The black-and-white photograph of Faisal and Yoda is the work of a 26-year-old Saudi artist named Abdullah al-Sheri. 
“I am the one who designed it, but I am not the one who put it in the book,” he told the New York Times
Mr al-Sheri goes by the nickname Shaweesh and the picture was part of a series that showed film characters discreetly added to photographs of major moments in Arab history.
One image shows Darth Vader standing behind Lawrence of Arabia and the king of Iraq at the Paris peace conference in 1919, which divided up much of the Middle East.
Another has a young Arab boy looking down at Captain America from the back of a truck. 
Mr al-Sheri said that he paired up the king and Yoda because both were intelligent and because Yoda’s green skin and green lightsaber matched the green of the Saudi flag. 
“He was wise and was always strong in his speeches,” Mr. Shehri said of the king. “So I found that Yoda was the closest character to the king. And also Yoda and his light saber – it’s all green.”
He only became aware that his picture had found its way into a textbook when his mother, who is a teacher, texted him after seeing a copy. 
“I meant no offense to the king at all,” he told the New York Times.

Bahrain files complaint against Al Jazeera with Arab League


Sources tell Al Jazeera Manama's complaint will be received by meeting of Arab foreign ministers in Cairo on Tuesday.

Bahrain has lodged a complaint with the Arab League against Qatar-based Al Jazeera Media Network after the airing of a documentary that they say was critical of the Gulf state, sources have told Al Jazeera.
The complaint will be discussed during a meeting of Arab League foreign ministers scheduled for Tuesday at the body's headquarters in Cairo, the sources said on condition of anonymity.
The 152nd session of the Arab League Council kicked off on Sunday in the Egyptian capital.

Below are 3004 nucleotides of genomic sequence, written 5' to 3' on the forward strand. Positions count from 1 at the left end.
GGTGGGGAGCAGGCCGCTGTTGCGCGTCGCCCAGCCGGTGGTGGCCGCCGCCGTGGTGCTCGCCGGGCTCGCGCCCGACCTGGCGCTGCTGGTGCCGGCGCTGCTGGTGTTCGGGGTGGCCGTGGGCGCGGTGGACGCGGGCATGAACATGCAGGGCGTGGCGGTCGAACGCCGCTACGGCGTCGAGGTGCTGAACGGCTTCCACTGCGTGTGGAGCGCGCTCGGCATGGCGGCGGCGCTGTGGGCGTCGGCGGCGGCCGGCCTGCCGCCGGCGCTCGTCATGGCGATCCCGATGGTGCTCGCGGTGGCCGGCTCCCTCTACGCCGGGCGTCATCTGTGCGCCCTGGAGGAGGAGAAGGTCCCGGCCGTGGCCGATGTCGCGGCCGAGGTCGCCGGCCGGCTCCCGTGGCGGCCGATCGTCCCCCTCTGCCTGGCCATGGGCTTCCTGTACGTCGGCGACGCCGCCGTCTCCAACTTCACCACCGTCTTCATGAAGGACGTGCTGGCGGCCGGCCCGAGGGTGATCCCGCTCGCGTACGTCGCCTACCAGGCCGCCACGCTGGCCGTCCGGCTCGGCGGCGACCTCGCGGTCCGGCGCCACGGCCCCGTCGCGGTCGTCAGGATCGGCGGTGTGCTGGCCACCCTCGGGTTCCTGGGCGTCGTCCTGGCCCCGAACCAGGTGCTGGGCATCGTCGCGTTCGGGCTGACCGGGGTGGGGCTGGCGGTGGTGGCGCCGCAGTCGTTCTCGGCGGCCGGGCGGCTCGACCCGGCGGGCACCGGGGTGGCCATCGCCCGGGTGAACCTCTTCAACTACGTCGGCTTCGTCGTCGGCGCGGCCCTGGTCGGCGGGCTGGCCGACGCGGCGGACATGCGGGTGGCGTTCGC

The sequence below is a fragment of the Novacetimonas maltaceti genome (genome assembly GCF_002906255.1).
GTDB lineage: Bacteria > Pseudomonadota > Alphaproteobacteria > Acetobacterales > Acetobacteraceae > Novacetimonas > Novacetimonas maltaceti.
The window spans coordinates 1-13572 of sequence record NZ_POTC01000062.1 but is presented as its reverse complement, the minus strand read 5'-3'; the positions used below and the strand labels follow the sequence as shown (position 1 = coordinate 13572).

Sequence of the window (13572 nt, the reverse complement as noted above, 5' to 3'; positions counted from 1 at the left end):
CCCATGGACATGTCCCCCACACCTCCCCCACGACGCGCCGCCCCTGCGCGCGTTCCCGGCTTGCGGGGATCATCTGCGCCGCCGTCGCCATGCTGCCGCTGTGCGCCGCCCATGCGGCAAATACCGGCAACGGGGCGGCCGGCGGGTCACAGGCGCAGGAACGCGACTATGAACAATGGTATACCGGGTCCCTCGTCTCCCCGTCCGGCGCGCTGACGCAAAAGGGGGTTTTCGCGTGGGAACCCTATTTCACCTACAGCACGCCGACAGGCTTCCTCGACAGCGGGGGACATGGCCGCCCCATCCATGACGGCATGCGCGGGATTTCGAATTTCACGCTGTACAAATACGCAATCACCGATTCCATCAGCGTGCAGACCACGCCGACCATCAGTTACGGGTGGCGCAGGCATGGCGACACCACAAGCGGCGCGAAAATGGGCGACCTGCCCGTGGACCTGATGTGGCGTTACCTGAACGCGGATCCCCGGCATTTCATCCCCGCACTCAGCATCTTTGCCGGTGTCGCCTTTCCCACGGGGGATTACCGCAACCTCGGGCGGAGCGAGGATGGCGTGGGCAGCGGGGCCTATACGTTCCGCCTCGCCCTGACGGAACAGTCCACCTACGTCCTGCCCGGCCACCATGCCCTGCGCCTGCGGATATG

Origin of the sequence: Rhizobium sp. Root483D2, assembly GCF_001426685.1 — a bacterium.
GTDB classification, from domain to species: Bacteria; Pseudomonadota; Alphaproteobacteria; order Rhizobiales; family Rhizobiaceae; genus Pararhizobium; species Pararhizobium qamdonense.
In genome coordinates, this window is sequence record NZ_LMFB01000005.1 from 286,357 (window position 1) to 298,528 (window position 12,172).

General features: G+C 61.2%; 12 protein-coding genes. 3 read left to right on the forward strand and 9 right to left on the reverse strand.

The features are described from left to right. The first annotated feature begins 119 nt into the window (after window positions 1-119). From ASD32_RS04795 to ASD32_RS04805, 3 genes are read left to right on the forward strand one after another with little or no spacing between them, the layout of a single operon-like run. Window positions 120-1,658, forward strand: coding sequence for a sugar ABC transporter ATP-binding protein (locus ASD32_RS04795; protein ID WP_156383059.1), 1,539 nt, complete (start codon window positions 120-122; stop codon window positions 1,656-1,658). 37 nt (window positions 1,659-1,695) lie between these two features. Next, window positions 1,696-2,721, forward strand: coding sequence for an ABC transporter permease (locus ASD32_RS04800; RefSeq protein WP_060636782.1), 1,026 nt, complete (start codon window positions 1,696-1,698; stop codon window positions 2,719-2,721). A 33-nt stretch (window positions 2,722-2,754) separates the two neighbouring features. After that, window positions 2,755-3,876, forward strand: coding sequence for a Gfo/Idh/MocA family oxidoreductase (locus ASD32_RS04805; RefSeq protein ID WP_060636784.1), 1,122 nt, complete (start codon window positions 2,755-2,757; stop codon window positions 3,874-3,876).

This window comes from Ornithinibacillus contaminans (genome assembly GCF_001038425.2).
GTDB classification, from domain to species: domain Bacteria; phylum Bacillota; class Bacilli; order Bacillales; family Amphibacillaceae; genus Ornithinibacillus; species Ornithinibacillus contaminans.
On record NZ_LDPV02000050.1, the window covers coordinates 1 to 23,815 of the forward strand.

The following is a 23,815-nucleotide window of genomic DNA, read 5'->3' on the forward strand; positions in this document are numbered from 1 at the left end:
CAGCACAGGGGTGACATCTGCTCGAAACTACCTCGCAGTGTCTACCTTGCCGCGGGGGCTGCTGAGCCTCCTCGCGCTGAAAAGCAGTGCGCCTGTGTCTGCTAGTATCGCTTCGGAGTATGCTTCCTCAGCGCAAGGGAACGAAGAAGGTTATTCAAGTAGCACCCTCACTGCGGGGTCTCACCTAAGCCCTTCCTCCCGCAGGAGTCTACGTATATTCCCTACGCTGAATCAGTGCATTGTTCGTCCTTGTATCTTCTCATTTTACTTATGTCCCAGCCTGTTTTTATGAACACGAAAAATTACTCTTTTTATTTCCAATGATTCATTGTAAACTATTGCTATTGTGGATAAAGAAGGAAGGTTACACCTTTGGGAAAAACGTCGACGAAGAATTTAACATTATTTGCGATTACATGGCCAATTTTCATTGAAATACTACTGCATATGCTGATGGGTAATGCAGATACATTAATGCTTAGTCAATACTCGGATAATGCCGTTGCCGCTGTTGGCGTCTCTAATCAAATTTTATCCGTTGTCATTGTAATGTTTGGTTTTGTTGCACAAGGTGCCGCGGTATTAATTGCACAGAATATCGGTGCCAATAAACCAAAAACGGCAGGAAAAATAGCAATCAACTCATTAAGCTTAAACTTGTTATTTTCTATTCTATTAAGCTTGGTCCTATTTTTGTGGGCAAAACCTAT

The documentary, which aired on Al Jazeera in July, revealed that Bahraini intelligence recruited al-Qaeda members to assassinate Bahraini dissidents and opposition figures in 2003. The government in Manama has denied the allegations.
Bahrain was among four countries, including Saudi Arabia, the United Arab Emirates (UAE) and Egypt, which cut off diplomatic ties with Qatar on June 5, 2017. The four nations accused Qatar of "funding terrorism" and fomenting regional instability. Doha has vehemently denied the accusations.
The blockading countries continue to impose an air, land and sea blockade against Qatar.
They have asked Doha to meet a list of conditions, including the closure of Al Jazeera and other media outlets, before they consider ending the blockade. 
Doha has rejected the demands, denouncing them as attempts to infringe on Qatar's sovereignty.


Bahrain court convicts 9 over terror links


The convicts run websites glorifying terror acts and fund illegal groups

Manama: Bahrain’s Major Criminal Court has convicted nine people of terrorism-related charges and sentenced them to varying jail terms, Bahraini newspaper Al Bilad has reported.
The charges included managing pro-terrorism sites on social media, transferring money for terrorist groups and promoting terror acts, including arson, rioting, attacks on police and unauthorised protests in the country over the period from 2013 to 2018.
They were also convicted of sheltering a number of wanted fugitives already sentenced to prison terms of up to life sentences, according to the paper.
The court sentenced the prime convict to six years in prison and ordered him to pay a fine of 100,000 dinars.
Three others were sentenced to one year in prison and a fine of 2,000 dinars each.
Four co-defendants received a two-year jail term each, while the ninth was sentenced to three months in jail. The rulings are subjected to appeal.